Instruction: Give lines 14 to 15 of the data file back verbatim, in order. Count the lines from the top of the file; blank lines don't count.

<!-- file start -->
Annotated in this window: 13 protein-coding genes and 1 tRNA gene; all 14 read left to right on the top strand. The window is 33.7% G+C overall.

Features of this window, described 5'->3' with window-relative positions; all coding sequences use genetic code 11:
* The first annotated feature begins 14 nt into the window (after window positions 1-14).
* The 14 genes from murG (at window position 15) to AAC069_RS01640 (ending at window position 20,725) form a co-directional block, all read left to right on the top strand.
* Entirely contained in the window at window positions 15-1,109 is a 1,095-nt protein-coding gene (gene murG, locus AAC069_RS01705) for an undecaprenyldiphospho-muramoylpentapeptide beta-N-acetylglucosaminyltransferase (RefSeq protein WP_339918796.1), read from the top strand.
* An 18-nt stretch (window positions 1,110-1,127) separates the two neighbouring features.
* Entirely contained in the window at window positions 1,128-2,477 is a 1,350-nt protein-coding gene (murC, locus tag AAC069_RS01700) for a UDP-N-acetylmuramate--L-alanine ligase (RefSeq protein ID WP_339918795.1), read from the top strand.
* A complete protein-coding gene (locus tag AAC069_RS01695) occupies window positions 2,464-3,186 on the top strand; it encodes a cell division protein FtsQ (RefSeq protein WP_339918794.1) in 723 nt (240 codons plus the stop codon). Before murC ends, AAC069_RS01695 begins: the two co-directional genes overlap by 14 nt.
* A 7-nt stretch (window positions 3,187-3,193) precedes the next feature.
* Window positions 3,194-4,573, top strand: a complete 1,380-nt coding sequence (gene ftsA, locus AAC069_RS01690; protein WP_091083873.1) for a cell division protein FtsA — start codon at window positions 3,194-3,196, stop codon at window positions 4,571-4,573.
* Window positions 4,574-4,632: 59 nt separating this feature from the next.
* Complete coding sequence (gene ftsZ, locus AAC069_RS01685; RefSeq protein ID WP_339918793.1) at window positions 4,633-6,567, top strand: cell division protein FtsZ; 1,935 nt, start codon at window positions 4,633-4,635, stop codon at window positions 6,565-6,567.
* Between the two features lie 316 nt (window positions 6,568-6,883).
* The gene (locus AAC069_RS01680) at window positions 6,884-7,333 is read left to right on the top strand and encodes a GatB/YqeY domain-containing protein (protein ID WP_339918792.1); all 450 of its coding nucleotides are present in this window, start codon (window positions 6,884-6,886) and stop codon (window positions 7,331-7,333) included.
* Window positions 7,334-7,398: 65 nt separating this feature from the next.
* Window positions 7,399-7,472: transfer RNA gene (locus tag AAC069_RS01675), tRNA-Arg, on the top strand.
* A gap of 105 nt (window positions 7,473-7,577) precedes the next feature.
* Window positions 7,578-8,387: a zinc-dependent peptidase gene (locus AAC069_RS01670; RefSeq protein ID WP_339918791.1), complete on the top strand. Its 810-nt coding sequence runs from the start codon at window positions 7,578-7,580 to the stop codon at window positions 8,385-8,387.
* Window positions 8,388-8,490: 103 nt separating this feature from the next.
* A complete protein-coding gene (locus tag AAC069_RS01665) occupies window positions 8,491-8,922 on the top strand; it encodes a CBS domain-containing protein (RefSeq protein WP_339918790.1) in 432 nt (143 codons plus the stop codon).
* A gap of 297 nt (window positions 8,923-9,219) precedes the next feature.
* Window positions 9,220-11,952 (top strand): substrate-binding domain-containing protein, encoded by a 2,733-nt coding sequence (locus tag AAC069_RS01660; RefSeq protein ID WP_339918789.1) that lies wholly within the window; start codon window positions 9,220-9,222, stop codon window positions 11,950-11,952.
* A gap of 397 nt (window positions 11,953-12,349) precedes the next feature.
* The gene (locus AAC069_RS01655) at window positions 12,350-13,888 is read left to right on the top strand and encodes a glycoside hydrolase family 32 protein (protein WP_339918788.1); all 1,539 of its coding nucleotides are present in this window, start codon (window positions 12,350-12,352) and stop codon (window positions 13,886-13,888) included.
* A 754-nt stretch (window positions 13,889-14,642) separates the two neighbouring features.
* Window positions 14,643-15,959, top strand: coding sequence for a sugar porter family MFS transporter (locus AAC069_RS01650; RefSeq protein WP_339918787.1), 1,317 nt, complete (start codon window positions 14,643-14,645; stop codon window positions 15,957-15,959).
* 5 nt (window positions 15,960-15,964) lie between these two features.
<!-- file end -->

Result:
* The gene (locus AAC069_RS01680) at window positions 6,884-7,333 is read left to right on the top strand and encodes a GatB/YqeY domain-containing protein (protein ID WP_339918792.1); all 450 of its coding nucleotides are present in this window, start codon (window positions 6,884-6,886) and stop codon (window positions 7,331-7,333) included.
* Window positions 7,334-7,398: 65 nt separating this feature from the next.